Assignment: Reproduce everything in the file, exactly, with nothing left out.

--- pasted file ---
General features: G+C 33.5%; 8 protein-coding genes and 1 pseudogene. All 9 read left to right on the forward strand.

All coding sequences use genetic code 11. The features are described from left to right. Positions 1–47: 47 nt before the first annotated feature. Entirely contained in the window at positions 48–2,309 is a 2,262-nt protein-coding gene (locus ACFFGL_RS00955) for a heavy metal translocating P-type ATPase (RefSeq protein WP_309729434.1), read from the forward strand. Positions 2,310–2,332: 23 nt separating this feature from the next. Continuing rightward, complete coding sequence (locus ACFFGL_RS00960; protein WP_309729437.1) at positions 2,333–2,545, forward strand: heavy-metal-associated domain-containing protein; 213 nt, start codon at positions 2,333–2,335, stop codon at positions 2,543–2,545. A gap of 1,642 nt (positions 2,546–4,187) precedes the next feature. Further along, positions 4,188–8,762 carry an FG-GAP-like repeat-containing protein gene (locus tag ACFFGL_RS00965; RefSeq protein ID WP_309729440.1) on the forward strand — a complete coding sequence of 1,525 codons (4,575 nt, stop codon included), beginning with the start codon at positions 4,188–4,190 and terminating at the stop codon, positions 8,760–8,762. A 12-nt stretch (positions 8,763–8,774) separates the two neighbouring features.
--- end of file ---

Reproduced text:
General features: G+C 33.5%; 8 protein-coding genes and 1 pseudogene. All 9 read left to right on the forward strand.

All coding sequences use genetic code 11. The features are described from left to right. Positions 1–47: 47 nt before the first annotated feature. Entirely contained in the window at positions 48–2,309 is a 2,262-nt protein-coding gene (locus ACFFGL_RS00955) for a heavy metal translocating P-type ATPase (RefSeq protein WP_309729434.1), read from the forward strand. Positions 2,310–2,332: 23 nt separating this feature from the next. Continuing rightward, complete coding sequence (locus ACFFGL_RS00960; protein WP_309729437.1) at positions 2,333–2,545, forward strand: heavy-metal-associated domain-containing protein; 213 nt, start codon at positions 2,333–2,335, stop codon at positions 2,543–2,545. A gap of 1,642 nt (positions 2,546–4,187) precedes the next feature. Further along, positions 4,188–8,762 carry an FG-GAP-like repeat-containing protein gene (locus tag ACFFGL_RS00965; RefSeq protein ID WP_309729440.1) on the forward strand — a complete coding sequence of 1,525 codons (4,575 nt, stop codon included), beginning with the start codon at positions 4,188–4,190 and terminating at the stop codon, positions 8,760–8,762. A 12-nt stretch (positions 8,763–8,774) separates the two neighbouring features.